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AS THE CRUISER with Tom Lund behind the wheel noses down Third Street to Chase ¡ª roof-rack lights decorously dark, siren off ¡ª Dale takes out his wallet and begins digging through the mess in the back: business cards people have given him, a few dog-eared photographs, little licks of folded-over notebook paper. On one of the latter he finds what he wants.
"Whatcha doin', boss?" Tom asks.
"None of your beeswax. Just drive the car."
Dale grabs the phone from its spot on the console, grimaces and wipes off the residue of someone's powdered doughnut, then, without much hope, dials the number of Jack Sawyer's cell phone. He starts to smile when the phone is answered on the fourth ring, but the smile metamorphoses into a frown of puzzlement. He knows that voice and should recognize it, but ¡ª
"Hello?" says the person who has apparently answered Jack's cell phone. "Speak now, whoever you are, or forever hold your peace."
Then Dale knows. Would have known immediately if he had been at home or in his office, but in this context ¡ª
"Henry?" he says, knowing he sounds stupid but not able to help it. "Uncle Henry, is that you?"
Jack is piloting his truck across the Tamarack Bridge when the cell phone in his pants pocket starts its annoying little tweet. He takes it out and taps the back of Henry's hand with it. "Deal with this," he says. "Cell phones give you brain cancer."
"Which is okay for me but not for you."
"More or less, yeah."
"That's what I love about you, Jack," Henry says, and opens the phone with a nonchalant flick of the wrist. "Hello?" And, after a pause: "Speak now, whoever you are, or forever hold your peace." Jack glances at him, then back at the road. They're coming up on Roy's Store, where the early shopper gets the best greens. "Yes, Dale. It is indeed your esteemed ¡ª " Henry listens, frowning a little bit and smiling a little bit. "I'm in Jack's truck, with Jack," he says. "George Rathbun isn't working this morning because KDCU is covering the Summer Marathon over in La Riv ¡ª "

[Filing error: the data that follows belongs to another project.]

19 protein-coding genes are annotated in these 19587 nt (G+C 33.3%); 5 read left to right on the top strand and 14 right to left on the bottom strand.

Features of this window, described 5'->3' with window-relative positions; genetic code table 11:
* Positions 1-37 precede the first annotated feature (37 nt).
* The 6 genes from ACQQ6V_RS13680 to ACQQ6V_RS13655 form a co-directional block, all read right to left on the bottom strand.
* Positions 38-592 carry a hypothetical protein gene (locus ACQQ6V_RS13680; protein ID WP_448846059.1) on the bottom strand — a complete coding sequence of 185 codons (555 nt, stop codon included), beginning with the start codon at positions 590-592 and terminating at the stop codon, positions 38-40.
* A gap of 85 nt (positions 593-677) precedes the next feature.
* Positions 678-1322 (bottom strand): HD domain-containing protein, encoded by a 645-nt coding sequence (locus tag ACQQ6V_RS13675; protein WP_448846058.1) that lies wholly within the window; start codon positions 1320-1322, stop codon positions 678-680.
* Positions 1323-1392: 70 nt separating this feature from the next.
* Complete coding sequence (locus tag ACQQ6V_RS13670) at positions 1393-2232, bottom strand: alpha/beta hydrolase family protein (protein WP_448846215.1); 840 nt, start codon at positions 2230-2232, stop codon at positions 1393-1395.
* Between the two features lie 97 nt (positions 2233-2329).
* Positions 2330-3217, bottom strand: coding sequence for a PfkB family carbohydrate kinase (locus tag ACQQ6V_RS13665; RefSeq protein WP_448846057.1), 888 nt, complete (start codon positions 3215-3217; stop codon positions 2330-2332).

He listens some more, then says: "If it's a Nokia ¡ª which is what it feels like and sounds like ¡ª then it's digital rather than analog. Wait." He looks at Jack. "Your cell," he says. "It's a Nokia?"
"Yes, but why ¡ª "
"Because digital phones are supposedly harder to snoop," Henry says, and goes back to the phone. "It's a digital, and I'll put him on. I'm sure Jack can explain everything." Henry hands him the telephone, folds his hands primly in his lap, and looks out the window exactly as he would if surveying the scenery. And maybe he is, Jack thinks. Maybe in some weird fruit-bat way, he really is.
He pulls over to the shoulder on Highway 93. He doesn't like the cell phone to begin with ¡ª twenty-first-century slave bracelets, he thinks them ¡ª but he absolutely loathes driving while talking on one. Besides, Irma Freneau isn't going anywhere this morning.
"Dale?" he says.